A rod pod is a compact device that can be used to hold several fishing rods at one time. They are most commonly used by carp anglers in Europe. They are especially popular in European carp fishing venues where space can be at a premium. Rod pods are becoming a little more popular in the United States as time goes on. A rod pod is a great piece of equipment in the right situation.
The best thing about rod pods is that they fold up and pack away in neat little cases. When you are ready to fish you simply pop them up and screw on the rod holders and you are ready to go. They are also great when you’re fishing a place that has a hard bank. There’s no need to pound or screw a rod holder into the ground when you are using a rod pod. The rod pod itself serves as a sort of base that anchors your rods down to a certain extent.
The worst thing about rod pods is that they keep all of your rods together in a pretty small area. That might not be so bad for carp fisheries with little banks and few bites. But if you get on a hot bite with wild fish you might find that your lines keep getting tangled. Especially if you have never used a rod pod before. In those situations, it can be better to use regular bank sticks or rod holders that are spread out on the bank. Rod pods can still work, but you need to work on your line management.
Selecting a rod pod
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Rod pods aren’t really cheap. The best rod pods can cost hundreds of dollars. But they are usually very well made with materials like aluminum or even steel. You want to avoid the super cheap plastic rod pods that have been popping up lately. They might hold your rod, though they’re often so weak and twisted that they can’t even really do that. Look for light rod pods with strength. You want to make sure they’re complete pods too, obviously.
You don’t have to spend a ton of money to try out a rod pod though. This Croch Aluminum Rod Pod at Amazon looks fairly decent and it comes with everything you need. The reviews aren’t bad either.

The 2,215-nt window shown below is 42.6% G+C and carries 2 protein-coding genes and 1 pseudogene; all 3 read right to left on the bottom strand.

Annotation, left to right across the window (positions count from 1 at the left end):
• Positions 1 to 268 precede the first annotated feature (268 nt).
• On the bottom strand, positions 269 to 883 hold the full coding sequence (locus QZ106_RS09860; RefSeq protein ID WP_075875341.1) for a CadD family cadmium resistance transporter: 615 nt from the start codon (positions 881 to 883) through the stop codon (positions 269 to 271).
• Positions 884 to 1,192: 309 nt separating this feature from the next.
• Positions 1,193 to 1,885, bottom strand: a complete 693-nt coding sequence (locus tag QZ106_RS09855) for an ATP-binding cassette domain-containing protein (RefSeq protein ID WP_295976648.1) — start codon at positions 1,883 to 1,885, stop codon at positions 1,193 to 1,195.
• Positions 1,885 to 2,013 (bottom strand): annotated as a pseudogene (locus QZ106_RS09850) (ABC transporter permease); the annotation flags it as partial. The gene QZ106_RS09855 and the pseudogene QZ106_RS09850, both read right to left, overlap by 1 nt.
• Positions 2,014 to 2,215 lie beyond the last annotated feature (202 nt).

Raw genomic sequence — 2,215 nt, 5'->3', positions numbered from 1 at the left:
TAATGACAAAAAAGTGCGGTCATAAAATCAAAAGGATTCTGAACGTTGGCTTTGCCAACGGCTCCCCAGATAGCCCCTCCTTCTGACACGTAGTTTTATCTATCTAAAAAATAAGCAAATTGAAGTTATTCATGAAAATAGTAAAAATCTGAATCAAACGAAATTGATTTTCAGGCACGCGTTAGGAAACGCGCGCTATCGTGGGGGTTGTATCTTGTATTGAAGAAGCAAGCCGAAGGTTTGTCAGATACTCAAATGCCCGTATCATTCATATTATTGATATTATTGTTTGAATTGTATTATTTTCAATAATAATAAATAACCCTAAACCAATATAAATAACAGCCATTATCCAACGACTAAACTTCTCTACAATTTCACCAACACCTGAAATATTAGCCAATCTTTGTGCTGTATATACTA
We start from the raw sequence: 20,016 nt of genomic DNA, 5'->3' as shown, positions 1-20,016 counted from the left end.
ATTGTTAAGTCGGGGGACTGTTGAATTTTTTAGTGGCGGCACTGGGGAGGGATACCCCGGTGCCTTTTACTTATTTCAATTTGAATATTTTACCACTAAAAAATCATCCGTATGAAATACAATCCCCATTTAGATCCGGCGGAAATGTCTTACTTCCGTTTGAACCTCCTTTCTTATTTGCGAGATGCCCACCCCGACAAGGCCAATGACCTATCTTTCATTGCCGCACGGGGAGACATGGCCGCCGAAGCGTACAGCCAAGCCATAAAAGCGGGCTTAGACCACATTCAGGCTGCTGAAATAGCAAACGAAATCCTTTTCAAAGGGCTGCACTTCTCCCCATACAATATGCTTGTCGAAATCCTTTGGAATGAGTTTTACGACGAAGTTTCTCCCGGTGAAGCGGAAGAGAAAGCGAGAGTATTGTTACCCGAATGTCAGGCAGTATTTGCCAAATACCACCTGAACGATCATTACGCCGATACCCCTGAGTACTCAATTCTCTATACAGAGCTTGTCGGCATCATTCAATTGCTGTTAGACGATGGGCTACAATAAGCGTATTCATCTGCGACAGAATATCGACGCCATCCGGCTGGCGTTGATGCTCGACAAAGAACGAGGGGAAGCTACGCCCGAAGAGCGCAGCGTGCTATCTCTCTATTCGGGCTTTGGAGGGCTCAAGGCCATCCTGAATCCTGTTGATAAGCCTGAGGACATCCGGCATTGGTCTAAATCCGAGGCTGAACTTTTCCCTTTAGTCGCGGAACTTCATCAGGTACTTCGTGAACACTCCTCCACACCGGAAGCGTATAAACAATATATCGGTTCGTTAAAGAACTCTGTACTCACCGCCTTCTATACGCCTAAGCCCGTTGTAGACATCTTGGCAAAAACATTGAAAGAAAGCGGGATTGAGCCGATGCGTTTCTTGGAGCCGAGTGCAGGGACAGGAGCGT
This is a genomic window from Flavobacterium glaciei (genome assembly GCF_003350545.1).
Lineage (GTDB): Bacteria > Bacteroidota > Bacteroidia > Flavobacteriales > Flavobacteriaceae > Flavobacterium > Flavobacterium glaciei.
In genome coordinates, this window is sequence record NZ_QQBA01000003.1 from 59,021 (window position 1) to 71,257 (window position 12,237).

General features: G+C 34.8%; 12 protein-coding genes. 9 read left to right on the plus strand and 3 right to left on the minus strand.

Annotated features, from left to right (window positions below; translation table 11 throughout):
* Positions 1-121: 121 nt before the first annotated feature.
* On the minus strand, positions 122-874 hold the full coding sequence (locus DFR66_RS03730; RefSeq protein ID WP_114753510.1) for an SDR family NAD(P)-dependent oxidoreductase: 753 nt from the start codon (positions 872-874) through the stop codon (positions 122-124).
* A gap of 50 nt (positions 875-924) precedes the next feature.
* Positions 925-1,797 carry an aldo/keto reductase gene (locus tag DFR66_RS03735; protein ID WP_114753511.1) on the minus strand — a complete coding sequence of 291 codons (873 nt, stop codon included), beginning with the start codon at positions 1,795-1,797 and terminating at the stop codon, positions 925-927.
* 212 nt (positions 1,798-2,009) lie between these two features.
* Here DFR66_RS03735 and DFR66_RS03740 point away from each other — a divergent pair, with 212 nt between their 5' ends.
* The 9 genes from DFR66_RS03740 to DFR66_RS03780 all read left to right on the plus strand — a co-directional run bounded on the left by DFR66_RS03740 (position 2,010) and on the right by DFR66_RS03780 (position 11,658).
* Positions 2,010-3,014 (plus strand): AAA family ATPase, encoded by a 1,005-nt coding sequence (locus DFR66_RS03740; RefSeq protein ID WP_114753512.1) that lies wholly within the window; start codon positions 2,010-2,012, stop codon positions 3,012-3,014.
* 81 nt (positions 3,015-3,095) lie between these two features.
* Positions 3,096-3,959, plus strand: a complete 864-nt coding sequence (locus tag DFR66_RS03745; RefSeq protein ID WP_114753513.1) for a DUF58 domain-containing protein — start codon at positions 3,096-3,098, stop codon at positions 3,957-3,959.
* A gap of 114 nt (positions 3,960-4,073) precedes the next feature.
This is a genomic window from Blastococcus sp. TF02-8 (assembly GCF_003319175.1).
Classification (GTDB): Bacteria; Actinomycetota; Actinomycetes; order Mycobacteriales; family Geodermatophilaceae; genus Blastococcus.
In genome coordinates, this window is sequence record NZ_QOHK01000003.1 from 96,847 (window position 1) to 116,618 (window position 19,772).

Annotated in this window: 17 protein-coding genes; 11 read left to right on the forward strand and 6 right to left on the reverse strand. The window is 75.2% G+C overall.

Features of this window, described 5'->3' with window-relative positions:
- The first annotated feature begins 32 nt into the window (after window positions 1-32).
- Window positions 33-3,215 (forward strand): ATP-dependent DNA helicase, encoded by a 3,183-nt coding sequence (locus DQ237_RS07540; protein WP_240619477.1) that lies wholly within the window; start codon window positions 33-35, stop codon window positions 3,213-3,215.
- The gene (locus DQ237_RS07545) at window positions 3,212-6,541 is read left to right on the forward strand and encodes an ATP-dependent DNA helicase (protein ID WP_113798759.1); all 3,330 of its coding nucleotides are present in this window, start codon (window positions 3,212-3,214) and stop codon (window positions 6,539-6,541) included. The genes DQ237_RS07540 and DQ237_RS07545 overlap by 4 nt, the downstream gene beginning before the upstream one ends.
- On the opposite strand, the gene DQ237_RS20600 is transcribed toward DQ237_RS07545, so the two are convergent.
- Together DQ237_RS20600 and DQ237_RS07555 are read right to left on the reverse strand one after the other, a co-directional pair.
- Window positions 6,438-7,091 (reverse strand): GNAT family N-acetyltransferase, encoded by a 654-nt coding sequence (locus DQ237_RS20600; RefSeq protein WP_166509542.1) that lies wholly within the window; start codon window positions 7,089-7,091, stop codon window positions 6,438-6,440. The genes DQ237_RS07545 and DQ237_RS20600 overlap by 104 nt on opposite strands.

If you want a good rod pod holder that will stand the test of time you might want to look into a specialist shop. In the United States the main place to find this sort of equipment is Big Carp Tackle. They carry a lot of different rod pods ranging from the economy level to the top end.
I’ve purchased three rod pods from Big Carp Tackle over the years. They all held up pretty well. Though the first was a cheaper NGT model that did end up with a broken piece after a couple seasons. Still, for the amount of money I paid I was satisfied.
Using a rod pod
Even the best rod pods require some other accessories to be used. Unless you find some sort of fully ready kit out there, you are going to have to buy some rod holders. Don’t worry. They are the cheapest piece of the puzzle. This 4 pack of AOKIVIGOA U-head Carp Fishing Holders is a great example. Since the threading on all carp rod holders are basically the same size, you can also use these holders on other rod pods or even bank sticks.
Depending on how serious you want to get, you can also pick up some bite indicators like these Lixada Bite Alarms. These are basically rod holders that make an noise when you get a bite. Some have wheels inside that spin when line goes out. Others like the expensive but high quality Delkims make a noise when they vibrate. Any decent bite indicator will work and help you catch more fish. But if you’d rather not use them, you can simply put regular carp rod holders on the both the front and the back arms of your rod pod.
As I wrote before, rod pods serve as a sort of anchor that help keep your rod on the bank. Some are pretty light. But when you have them loaded with three rods, they have a weight that helps keep everything on the shore. That doesn’t mean you can simply walk away and ignore them though. You should keep your rods under your immediate control. You should also keep them ready so that when a big carp takes your bait you do not risk losing any of your gear. That would be bad for both you and the fish!
If you keep your bail closed and your drag tight, a rod pod may not keep your rod from getting pulled into the water. Ideally you want to use a bait feeder reel when fishing with a rod pod. Or when carp fishing in general. These reels allow line to feed off freely when a fish takes your bait. That allows you to pick up the rod and then flip the feeder switch on the back to engage the drag. Not only are bait feeder reels like the excellent Shimano Baitrunner D help prevent rod loss. They also help you catch more fish.